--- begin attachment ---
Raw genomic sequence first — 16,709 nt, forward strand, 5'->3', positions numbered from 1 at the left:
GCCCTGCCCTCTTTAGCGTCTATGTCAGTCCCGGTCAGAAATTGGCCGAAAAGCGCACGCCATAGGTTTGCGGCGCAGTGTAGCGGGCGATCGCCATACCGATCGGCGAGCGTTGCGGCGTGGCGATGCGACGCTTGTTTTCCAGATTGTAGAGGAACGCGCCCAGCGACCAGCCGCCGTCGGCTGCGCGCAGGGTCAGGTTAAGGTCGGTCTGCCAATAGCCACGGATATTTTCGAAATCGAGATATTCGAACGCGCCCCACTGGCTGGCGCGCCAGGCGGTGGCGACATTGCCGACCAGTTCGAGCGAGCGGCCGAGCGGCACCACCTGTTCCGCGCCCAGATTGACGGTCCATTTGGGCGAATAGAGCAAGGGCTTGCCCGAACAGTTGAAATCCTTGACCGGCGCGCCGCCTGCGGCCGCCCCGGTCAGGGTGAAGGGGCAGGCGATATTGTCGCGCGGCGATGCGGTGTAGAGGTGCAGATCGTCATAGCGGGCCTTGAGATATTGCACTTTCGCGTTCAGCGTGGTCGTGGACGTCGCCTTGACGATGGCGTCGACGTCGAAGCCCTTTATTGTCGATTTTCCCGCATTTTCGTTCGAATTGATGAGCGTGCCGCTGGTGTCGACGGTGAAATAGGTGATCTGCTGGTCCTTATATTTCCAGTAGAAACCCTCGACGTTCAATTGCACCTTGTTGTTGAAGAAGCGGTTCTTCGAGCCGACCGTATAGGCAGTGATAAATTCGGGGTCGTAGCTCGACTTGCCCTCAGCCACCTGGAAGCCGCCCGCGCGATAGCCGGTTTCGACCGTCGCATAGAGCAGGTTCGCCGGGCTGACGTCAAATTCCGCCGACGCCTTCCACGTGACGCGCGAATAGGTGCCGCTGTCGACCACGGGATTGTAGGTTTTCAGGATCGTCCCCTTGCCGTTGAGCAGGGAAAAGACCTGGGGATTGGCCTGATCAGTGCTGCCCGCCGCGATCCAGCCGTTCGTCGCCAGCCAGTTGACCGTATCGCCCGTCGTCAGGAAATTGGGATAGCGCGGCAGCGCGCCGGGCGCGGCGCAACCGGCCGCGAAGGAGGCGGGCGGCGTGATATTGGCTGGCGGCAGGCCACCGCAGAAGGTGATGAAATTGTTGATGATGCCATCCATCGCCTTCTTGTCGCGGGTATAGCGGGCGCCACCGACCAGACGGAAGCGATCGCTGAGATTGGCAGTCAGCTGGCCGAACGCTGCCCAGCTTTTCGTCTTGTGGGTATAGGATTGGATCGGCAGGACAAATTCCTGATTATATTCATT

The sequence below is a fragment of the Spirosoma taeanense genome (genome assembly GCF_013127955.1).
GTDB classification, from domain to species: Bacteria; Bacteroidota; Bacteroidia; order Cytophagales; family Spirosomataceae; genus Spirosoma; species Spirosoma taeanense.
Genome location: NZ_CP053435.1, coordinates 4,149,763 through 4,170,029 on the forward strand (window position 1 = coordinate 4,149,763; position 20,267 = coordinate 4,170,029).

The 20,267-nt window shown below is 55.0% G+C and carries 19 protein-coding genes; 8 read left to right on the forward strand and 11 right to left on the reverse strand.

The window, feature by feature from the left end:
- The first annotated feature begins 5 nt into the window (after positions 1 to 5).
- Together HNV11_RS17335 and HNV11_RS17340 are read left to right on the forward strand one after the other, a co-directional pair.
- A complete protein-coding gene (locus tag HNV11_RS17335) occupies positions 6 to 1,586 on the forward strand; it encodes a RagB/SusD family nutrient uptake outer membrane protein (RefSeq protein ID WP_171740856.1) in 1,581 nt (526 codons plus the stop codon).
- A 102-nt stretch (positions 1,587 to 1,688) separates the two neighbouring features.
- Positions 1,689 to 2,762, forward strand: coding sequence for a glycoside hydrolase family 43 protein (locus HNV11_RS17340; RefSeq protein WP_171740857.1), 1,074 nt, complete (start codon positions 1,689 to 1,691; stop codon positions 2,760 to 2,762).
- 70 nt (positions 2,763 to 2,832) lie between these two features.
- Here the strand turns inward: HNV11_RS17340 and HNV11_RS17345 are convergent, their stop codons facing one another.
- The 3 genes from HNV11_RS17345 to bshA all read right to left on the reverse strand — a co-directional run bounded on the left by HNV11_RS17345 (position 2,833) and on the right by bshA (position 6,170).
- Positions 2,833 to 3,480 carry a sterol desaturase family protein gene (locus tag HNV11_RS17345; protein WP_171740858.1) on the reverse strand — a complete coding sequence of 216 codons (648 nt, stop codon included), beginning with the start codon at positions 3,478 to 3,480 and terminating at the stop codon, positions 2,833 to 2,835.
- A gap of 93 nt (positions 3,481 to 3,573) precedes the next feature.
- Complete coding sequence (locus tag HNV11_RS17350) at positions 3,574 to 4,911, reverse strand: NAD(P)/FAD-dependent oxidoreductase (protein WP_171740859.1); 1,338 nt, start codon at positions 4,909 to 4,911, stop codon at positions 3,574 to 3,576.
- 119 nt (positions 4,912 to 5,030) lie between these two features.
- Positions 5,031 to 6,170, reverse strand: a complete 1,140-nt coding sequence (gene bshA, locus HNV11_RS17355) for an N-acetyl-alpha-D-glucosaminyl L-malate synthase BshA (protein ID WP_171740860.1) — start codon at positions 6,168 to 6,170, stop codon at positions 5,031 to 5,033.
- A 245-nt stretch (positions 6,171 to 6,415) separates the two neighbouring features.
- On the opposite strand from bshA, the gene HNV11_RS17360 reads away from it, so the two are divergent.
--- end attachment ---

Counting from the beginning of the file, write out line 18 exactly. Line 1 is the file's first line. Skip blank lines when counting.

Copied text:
- Complete coding sequence (locus tag HNV11_RS17350) at positions 3,574 to 4,911, reverse strand: NAD(P)/FAD-dependent oxidoreductase (protein WP_171740859.1); 1,338 nt, start codon at positions 4,909 to 4,911, stop codon at positions 3,574 to 3,576.